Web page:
GLOBE Observer Land Cover is a citizen science app that verifies and contributes to satellite imagery. GLOBE Observer Land Cover helps scientists improve the different kinds of maps they make with satellite imagery. On the most detailed satellite-based maps, each pixel is about 330 feet by 330 feet. This means small areas such as city parks may be too small to show up on maps. The guides citizen scientist step by step through the process and allows everyone, not just scientists, to contribute to the maps we all use.
How to use the app
Upon opening the app, select the Land Cover tile and follow the prompts. Find an open area at least 50 meters in each direction. Align your phone’s camera to the four cardinal directions as well as skywards and downwards, and snap away! You can provide additional information such as the existing land covers you see as well as the amount of each type of land cover. It is best if you can perform these actions during solar noon (around 1 pm in St. Louis) or when a satellite is overhead. This is important as it allows scientists to know where the Sun is in your pictures or compare your pictures to satellite pictures directly. Check out the Land Cover Map to see where data is missing!
How you can get the app?
To download and install the app on Android and Apple devices, use the following links.
Get the app for an Android!
Get the app for an Apple!
Once you download the app, create your own account using an existing email address. Then, create a username and password that you can remember.
Why using GLOBE Observer Land Cover is fun and important
NASA designed GLOBE Observer Land Cover to allow you to use your phone to help scientist verify and study satellite imagery and improve the maps scientist use for wildlife management, natural disaster management, climate change impacts, as well as many other fields of science.
For more information, visit the Globe Observer Land Cover website.
Now that you have the GLOBE Observer Land Cover app, we challenge you to adopt a pixel and upload one site’s photos. Send us a picture of you and your site and tell us something interesting that you learned about land cover and why you picked your site. Submit your answer by direct messaging our Instagram account at @YCITYSCI for the chance to win a prize and be featured on our page! New GLOBE Observer Land Cover related questions will be added to our Instagram story and page throughout the week. Respond to these questions to have a chance to win additional prizes!
We hope you all enjoyed the winter break! Don’t hesitate to contact us if you have any questions or comments about those activities.
We are now going to transition into our next week full of GLOBE Observer – Landcover activities on our Instagram! Below are some interesting facts about local landcover. Are there any other landcover facts that you would like to share with our team? Message us on Instagram to let us know!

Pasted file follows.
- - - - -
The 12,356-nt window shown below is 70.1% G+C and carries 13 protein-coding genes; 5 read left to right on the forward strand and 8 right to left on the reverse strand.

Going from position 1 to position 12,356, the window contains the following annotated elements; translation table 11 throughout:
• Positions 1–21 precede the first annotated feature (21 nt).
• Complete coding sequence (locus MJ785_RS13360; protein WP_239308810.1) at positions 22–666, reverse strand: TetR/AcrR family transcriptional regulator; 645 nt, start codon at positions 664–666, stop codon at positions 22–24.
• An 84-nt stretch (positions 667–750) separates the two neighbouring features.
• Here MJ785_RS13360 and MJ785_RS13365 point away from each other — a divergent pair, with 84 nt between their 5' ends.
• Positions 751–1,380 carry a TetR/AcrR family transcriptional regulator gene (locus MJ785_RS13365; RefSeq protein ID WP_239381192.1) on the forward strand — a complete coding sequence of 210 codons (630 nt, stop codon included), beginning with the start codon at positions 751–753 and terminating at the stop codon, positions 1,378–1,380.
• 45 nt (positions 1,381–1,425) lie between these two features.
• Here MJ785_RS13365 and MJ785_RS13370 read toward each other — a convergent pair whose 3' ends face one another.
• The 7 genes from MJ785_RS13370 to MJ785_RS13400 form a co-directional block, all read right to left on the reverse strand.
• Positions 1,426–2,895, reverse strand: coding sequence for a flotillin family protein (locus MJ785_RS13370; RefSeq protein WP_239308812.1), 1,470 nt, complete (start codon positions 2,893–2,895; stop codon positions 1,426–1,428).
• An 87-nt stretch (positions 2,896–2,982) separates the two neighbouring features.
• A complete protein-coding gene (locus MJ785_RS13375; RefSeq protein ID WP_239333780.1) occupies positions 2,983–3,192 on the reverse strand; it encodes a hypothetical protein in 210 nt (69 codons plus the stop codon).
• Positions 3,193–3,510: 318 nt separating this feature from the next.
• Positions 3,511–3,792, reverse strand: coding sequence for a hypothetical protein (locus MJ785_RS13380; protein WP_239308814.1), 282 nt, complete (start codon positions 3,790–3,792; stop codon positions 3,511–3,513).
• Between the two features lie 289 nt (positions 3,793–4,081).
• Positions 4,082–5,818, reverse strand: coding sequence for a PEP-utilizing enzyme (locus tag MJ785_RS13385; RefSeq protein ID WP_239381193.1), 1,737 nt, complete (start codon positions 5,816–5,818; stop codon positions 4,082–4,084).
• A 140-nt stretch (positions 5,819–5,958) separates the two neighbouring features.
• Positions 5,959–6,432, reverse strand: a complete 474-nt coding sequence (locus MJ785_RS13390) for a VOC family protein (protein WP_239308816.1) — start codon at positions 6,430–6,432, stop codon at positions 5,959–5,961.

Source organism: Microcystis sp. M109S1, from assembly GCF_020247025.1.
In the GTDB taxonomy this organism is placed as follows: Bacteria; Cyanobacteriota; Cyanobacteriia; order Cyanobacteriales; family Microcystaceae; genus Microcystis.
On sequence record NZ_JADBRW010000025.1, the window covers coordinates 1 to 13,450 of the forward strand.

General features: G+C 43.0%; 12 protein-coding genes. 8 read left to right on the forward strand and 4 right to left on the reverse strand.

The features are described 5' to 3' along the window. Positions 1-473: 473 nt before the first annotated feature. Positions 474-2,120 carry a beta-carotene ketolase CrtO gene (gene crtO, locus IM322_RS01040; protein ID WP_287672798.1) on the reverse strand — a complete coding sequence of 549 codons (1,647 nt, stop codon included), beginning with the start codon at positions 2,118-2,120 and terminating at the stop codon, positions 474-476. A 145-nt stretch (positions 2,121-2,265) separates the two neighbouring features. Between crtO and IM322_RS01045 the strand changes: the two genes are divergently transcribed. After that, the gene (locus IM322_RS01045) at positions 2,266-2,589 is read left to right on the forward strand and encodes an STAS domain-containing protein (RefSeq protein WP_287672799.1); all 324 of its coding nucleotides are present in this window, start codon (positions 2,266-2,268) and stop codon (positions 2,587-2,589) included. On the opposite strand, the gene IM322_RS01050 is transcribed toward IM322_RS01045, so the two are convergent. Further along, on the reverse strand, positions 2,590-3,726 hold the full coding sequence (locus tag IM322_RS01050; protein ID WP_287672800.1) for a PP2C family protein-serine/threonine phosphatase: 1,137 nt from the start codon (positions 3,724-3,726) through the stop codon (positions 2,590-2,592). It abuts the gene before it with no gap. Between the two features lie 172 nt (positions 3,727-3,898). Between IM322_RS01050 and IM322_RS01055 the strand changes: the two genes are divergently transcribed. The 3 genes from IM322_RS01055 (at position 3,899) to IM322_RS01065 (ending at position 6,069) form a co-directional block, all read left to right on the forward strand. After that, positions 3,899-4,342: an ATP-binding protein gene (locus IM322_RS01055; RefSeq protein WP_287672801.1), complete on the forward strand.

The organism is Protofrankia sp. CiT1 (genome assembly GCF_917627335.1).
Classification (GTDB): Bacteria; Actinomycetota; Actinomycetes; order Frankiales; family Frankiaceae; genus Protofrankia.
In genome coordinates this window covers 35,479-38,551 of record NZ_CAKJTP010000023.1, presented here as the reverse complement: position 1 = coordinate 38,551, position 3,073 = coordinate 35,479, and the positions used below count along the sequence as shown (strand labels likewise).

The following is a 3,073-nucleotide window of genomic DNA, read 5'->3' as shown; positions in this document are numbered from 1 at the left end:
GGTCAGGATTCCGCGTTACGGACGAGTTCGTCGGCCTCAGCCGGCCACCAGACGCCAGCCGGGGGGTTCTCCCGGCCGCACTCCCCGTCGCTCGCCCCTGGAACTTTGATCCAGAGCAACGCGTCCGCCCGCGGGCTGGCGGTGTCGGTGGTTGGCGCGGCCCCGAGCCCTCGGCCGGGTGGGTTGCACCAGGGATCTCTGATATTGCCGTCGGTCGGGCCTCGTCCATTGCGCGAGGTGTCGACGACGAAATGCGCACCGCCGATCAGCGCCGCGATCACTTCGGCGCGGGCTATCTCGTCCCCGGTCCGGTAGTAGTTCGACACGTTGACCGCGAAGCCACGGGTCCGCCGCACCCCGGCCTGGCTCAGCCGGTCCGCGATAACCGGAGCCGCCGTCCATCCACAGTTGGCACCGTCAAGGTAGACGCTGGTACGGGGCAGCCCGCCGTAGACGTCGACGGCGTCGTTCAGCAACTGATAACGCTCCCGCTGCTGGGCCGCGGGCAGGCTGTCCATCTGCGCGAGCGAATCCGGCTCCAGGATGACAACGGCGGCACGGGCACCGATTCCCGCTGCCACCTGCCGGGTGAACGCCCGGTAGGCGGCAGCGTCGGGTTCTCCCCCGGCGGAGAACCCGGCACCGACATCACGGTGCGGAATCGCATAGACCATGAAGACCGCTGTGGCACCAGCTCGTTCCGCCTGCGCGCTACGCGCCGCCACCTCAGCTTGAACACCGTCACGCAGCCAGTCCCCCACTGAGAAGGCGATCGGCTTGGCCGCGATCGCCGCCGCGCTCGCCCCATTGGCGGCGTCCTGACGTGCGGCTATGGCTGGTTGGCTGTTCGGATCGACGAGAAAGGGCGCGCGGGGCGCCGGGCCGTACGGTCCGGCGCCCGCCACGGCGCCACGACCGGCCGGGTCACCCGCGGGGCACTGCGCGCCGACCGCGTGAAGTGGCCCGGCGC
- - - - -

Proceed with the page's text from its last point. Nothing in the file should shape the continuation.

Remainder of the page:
- About 75% of land in Illinois is used for agriculture as of 2019.
- Cities are hotter than their surrounding areas due to greater areas of paved surfaces such as roads and buildings.
- Land cover and land use affect global climate change with rapid urbanization, decreasing forest acreage, and increasing agricultural production.
- Land cover affects climate change and climate change affects land cover.
- In 1910, only 46% of the U.S. population lived in urban areas, by 2010 it has climbed to more than 81%
- Between 1973 and 2000, 8.6% of the area of the lower 48 states experienced land cover change, an area roughly equivalent to the combined area of California and Oregon.
- High amounts of impervious surfaces (such as buildings, roads, parking lots), increase the frequency and severity of local flooding by quickening storm water drainage.
- There are 20 different land cover types across the continental U.S.
- Alaska has two land cover types composed of Mosses and Lichens, meaning there are entire areas that are predominantly moss or lichen!
- On satellite maps, each pixel is about 330 by 330 feet!
- Land cover maps are important for natural disaster management and prevention, natural resource management, and urban planning.
- Land cover is what covers the surface of the Earth, land use is what that land is being used for like residential, commercial, agricultural, or recreational.
- Illinois has 55,583 square miles of land, the highest points is at Charles Mound (1,235 feet above the sea level) and the lowest in the Mississippi River (279 feet).
- Most of Illinois’s forests exist in Southern Illinois in the Shawnee Hills while most of the urbanization exists around Chicago in the Northeast of the state.
- As of 2004, about 31% of Illinois land is used for corn and 29% is used for soybeans.
- As of 2004, only about 15% of Illinois was covered with forests.
Tips and Tricks: GLOBE Observer Land Cover